During his time on the staff, Don put our business affairs on a professional basis. He designed the program format for the Summer Seminar that we still use to this day, and we worked together to build attendance from 40 to over 200. He trained the administrative staff, managed fund-raising campaigns that built our revenues, worked with me on strategic issues, and prepared reports to our board, among the myriad tasks involved in any organization.

Don was a man of tremendous energy and enthusiasm. He had the quickest wit of anyone I have known. He made me laugh, he made me proud to know and work with him, sometimes he made me mad, as friends and colleagues do, and now it makes me sad that I will never have his company again.

My heart goes out to his family and many friends, and especially to his beloved Rebecca Reale, with whom he attended the 2015 Atlas Summit, where his enthusiasm, charm, wit, and insight helped make the event special.

Don was a bright light in our universe. It’s a great loss to know that his light is gone.

From the archives:

Read Don's 1995 review of The Letters of Ayn Rand: Correspondence to Reality

David Kelley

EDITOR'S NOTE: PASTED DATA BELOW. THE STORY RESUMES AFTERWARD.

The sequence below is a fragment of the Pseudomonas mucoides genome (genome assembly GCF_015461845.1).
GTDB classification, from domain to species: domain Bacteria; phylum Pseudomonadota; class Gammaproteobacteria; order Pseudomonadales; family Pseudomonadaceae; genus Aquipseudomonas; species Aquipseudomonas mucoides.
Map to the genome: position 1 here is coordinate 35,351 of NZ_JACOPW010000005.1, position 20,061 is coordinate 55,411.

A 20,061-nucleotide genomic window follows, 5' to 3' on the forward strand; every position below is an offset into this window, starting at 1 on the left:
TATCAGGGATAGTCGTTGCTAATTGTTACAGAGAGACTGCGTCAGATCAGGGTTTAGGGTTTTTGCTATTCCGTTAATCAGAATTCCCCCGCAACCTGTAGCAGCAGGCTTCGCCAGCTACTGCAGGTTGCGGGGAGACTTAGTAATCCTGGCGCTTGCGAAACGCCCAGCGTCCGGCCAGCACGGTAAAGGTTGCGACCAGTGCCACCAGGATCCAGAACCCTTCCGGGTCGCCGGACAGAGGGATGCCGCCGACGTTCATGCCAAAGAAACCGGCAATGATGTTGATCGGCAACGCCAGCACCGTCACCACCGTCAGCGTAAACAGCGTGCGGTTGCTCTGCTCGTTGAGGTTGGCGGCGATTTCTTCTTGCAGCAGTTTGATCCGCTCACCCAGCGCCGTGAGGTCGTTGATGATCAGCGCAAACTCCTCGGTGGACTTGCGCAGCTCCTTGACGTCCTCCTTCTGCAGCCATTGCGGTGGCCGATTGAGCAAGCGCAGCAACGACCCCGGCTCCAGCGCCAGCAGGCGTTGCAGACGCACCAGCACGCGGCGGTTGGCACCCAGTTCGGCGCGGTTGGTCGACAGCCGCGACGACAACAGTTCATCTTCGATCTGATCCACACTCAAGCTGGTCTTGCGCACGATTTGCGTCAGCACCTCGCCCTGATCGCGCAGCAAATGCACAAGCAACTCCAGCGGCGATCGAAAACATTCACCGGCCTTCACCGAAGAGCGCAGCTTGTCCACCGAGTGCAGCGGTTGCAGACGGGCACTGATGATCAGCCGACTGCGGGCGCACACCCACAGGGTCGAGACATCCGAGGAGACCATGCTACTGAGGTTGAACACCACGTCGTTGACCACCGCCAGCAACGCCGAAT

David Kelley

David Kelley est le fondateur de l'Atlas Society. Philosophe professionnel, enseignant et auteur de best-sellers, il est l'un des principaux défenseurs de l'objectivisme depuis plus de 25 ans.

David Kelley Ph.D
About the author:
David Kelley Ph.D

David Kelley founded The Atlas Society (TAS) in 1990 and served as Executive Director through 2016. In addition, as Chief Intellectual Officer, he was responsible for overseeing the content produced by the organization: articles, videos, talks at conferences, etc.. Retired from TAS in 2018, he remains active in TAS projects and continues to serve on the Board of Trustees.

Kelley est un philosophe professionnel, un enseignant et un écrivain. Après avoir obtenu un doctorat en philosophie à l'université de Princeton en 1975, il a rejoint le département de philosophie du Vassar College, où il a enseigné une grande variété de cours à tous les niveaux. Il a également enseigné la philosophie à l'université de Brandeis et a donné de nombreuses conférences sur d'autres campus.

Les écrits philosophiques de Kelley comprennent des travaux originaux sur l'éthique, l'épistémologie et la politique, dont beaucoup développent les idées objectivistes en profondeur et dans de nouvelles directions. Il est l'auteur de L'évidence des sensun traité d'épistémologie ; Vérité et tolérance dans l'objectivismesur les questions relatives au mouvement objectiviste ; Unrugged Individualism : La base égoïste de la bienveillanceet L'art du raisonnementun manuel d'introduction à la logique largement utilisé, qui en est aujourd'hui à sa cinquième édition.